Marriage made in heaven
Now, where was I?
Back last year when I reviewed the then brand new 35mm f2 I mentioned that it was just made for the still-to-be-announced XPro2. It’s so nice to be proven right so emphatically. The two mated with a self-satisfied snick and blended seamlessly into a single photographic device. I pressed the toggle and the blue blade extended with a hum…
…sorry, getting carried away again.
In use the X-Pro2 is like the love child of the original X-Pro and the X100T, raised on a diet of blue smarties. It is smoother, faster, more capable—in fact it is, let’s be honest, sexier. Pretty well every aspect of this camera has been revamped and changed for the better. Don’t be fooled by the exterior similarity, this is not an evolution, it is a full-blooded revolution. From the snappier AF to the bigger sensor, from the electronic shutter to the extended exposure compensation and the 8fps continuous exposure, every element of the X-Pro1—a formidable camera in it’s own right—has been taken apart, thought about, improved, put together, and improved again.
I’m still only two days into ownership, but based upon my experiences so far, I have already come to—or more to the point, confirmed—some decisions. My original X-Pro1 will now be relegated to backup. My X-T1 is now surplus to requirements and will be sold, most likely to help fund a 100-400 in the not too distant future (and before the airshow and cricket seasons get off the ground). The X-Pro2 is, in short, the digital camera I have been waiting for ever since I sold my trusty and much-loved Leica M7 .85; it is compact, capable and built like a tank. In use it flatters, producing images that have a plasticity and luminosity that is simultaneously both signature-Fuji and something new, something more. I have not had the time to shoot much yet, but what I have done, I really like (you may find otherwise) The X-Pro2 suits my preferences and my personal style, and will be in my bag and in my hand for some considerable time to come.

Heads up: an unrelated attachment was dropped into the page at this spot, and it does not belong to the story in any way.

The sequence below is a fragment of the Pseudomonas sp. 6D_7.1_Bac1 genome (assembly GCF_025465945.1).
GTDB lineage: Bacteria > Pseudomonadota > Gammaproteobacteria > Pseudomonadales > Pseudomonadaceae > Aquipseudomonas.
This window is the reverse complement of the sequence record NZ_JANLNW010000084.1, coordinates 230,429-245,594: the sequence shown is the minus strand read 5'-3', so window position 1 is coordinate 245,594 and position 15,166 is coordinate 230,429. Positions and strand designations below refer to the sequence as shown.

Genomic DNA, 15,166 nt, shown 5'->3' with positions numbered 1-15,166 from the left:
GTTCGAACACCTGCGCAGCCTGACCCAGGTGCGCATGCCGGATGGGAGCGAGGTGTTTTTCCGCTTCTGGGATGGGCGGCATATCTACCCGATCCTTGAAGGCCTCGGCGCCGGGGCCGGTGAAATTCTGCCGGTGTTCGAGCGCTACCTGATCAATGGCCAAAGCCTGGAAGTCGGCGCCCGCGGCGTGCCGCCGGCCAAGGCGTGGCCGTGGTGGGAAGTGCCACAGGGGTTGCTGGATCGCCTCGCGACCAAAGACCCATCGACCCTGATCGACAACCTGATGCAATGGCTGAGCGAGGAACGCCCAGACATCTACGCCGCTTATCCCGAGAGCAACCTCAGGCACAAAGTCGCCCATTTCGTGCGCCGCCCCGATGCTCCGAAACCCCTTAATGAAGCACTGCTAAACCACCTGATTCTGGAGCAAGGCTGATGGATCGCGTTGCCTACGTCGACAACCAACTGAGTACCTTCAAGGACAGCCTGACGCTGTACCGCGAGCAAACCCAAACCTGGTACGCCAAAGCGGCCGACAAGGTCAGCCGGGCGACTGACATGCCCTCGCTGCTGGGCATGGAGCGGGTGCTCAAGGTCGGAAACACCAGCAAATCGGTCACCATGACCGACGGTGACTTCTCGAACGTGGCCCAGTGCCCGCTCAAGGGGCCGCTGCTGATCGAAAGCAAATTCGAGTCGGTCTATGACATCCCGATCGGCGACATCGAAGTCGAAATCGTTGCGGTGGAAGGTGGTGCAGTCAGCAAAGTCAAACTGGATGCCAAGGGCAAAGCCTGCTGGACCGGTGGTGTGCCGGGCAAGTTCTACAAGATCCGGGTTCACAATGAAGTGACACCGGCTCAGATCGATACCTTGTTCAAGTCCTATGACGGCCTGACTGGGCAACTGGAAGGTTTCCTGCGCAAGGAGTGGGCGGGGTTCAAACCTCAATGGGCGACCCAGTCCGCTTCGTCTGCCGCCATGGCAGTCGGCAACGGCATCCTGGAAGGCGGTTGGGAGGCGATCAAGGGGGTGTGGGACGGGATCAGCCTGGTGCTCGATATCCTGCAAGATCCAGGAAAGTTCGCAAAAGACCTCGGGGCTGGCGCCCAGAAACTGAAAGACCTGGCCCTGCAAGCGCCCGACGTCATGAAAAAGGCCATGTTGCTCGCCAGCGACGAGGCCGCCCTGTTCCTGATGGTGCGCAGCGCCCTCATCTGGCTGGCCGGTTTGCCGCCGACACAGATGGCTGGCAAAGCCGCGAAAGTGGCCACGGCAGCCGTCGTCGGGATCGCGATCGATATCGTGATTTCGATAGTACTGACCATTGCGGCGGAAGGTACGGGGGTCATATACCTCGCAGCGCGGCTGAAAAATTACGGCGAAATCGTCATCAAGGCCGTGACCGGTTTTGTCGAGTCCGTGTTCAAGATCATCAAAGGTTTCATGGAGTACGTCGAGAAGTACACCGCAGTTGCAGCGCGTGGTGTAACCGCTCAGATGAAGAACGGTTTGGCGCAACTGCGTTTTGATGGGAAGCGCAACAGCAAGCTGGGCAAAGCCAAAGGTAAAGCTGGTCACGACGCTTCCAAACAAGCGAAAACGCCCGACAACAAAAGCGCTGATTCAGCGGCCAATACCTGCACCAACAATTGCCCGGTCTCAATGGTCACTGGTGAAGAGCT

The illustrative shots shown here were taken with my 23mm f1.4, 35mm f2 and 56mm f1.2 lenses. I’ll try the rest of my lineup in the weeks to come and report back. I am particularly keen to see how it performs with the 27, 18-135 and 90. This time out I used the Acros film simulation, as well as the Classic Chrome; both do exactly what you would expect—emulate their film forefathers to a T. The Acros setting in particular is impressive; I have set a custom setting as Acros Red and I expect to make extensive use of it.
So, that’s the first 48 hours done, and the story started. Time will tell just how good the X-Pro2 is but I have little reason to doubt it. The only reason I say “little” is because there is the small matter of the camera “forgetting” much of it’s configuration overnight as reported in my previous article. At time of writing we have no word from Fuji on this issue, which has also been reported upon by a number of other new owners, but I am confident that it will get resolved, and rapidly. Fuji has built a reputation on customer service, and that reputation is enhanced by their reaction when things go wrong, not just when things go right.
Keep tuned for more exciting episodes!